Africa - home to the greatest wildlife gatherings on earth. But even in this land of plenty, wildlife faces huge challenges. At its heart is a vast tropical rainforest full of life. Here young chimpanzees learn how to use tools to make the most of the jungles riches. With knowledge passed down from generation to generation, they can access the best forest foods.
Rivalling the jungle for it sheer abundance of life is Africa's Great Rift Valley. It formed 30 million years ago when a mass of molten rock forced the land upwards, eventually tearing the planet's crust apart. As the valley deepened, rivers flooded the valley floor creating stunning lakes. These are the richest freshwater habitats on the planet.
Africa's rich Serengeti grasslands are home to the greatest herds of antelopes, wildebeest and zebras. Close behind them are their predators. To increase their chances of a successful kill a group of five cheetahs team up to form one of the largest cheetah coalitions ever seen. But numbers aren't always enough.
Covering one third of the continent, Africa's deserts are tough environments for wildlife. In the Namib, the oldest desert on Earth, brown hyenas make epic journeys in search of food for their families and seek shelter in long-abandoned ghost towns. Meanwhile, in the Kalahari the bizarre-looking aardvark digs deep to find a meal.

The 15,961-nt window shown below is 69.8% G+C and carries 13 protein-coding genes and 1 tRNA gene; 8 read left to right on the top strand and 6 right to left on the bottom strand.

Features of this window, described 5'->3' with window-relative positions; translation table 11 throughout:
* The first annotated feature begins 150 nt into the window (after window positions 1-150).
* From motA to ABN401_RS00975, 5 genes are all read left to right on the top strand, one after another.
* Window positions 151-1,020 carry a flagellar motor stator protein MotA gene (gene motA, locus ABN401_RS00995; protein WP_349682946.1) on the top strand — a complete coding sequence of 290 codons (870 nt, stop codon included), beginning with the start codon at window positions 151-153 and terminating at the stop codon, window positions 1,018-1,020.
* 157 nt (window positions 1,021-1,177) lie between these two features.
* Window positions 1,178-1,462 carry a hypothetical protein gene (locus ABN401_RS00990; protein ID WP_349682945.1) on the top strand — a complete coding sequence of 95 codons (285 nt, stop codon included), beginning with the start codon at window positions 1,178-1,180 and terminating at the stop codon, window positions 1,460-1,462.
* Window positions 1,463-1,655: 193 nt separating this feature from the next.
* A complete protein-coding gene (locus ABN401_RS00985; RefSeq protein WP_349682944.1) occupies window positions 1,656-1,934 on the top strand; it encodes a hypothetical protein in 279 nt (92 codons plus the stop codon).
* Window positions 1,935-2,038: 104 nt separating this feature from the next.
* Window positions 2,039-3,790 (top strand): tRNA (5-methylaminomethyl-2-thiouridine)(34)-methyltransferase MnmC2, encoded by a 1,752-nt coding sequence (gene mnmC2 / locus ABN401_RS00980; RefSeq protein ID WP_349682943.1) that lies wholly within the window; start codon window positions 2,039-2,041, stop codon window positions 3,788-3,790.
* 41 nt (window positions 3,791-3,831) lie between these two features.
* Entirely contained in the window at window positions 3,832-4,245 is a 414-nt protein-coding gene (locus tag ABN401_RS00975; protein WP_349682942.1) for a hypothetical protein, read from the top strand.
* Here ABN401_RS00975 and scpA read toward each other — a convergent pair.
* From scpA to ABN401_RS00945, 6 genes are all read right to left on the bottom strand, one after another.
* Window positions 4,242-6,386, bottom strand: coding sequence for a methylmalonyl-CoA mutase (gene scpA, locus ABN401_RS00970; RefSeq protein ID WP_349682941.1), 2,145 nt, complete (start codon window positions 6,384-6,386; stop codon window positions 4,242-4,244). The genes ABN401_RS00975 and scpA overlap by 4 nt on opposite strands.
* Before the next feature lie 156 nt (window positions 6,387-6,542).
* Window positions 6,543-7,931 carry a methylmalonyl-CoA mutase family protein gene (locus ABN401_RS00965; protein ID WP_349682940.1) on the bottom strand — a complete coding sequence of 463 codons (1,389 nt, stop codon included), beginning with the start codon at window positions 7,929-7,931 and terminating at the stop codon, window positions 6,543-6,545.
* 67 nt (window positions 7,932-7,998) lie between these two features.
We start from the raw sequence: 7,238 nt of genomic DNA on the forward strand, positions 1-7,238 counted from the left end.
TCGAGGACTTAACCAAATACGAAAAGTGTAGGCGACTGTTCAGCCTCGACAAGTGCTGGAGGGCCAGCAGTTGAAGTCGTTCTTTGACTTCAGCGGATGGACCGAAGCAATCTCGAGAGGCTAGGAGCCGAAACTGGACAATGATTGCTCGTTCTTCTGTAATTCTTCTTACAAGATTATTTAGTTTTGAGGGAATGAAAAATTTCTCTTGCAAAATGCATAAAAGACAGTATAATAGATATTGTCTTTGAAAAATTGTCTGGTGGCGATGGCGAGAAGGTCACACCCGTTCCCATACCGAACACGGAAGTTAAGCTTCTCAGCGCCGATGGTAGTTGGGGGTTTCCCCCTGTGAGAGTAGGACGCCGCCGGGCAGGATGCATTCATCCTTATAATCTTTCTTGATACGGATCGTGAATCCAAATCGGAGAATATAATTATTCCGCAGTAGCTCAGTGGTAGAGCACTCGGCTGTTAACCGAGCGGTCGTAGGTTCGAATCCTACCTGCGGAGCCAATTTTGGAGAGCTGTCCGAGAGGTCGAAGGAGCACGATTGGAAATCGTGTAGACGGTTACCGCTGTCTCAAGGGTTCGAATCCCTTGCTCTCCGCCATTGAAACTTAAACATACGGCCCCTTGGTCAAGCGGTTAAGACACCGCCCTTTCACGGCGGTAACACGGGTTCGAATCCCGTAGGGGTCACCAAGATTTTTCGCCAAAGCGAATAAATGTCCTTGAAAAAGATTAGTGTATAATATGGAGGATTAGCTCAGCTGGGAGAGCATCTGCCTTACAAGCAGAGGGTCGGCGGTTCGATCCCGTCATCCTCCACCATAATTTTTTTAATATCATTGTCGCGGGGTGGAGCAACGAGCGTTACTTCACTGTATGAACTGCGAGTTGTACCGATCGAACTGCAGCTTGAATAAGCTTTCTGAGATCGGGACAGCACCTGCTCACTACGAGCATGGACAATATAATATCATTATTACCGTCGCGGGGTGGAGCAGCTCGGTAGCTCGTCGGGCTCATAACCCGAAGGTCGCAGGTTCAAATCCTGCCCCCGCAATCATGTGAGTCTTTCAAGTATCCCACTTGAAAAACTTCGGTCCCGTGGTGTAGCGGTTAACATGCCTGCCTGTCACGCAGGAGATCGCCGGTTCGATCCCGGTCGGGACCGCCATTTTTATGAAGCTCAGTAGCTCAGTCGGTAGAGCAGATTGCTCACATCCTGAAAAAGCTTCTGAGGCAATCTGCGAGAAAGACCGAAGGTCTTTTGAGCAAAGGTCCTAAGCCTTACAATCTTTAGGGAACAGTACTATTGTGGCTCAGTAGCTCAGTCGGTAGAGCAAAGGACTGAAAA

For millennia, Africa's unique wildlife has managed to thrive, even in its most hostile corners, but today its greatest threat comes from human activity. In the last century, millions of elephants have been killed by hunters and poachers, and the desire for northern white rhino horn has brought the sub-species to the brink of extinction.
But with help, wildlife populations can recover. In the Virunga mountains, dedicated conservation efforts have meant mountain gorilla numbers have increased above 1000 for the first time since records began. The decisions we make now will decide the future of animals, humanity and all life on earth.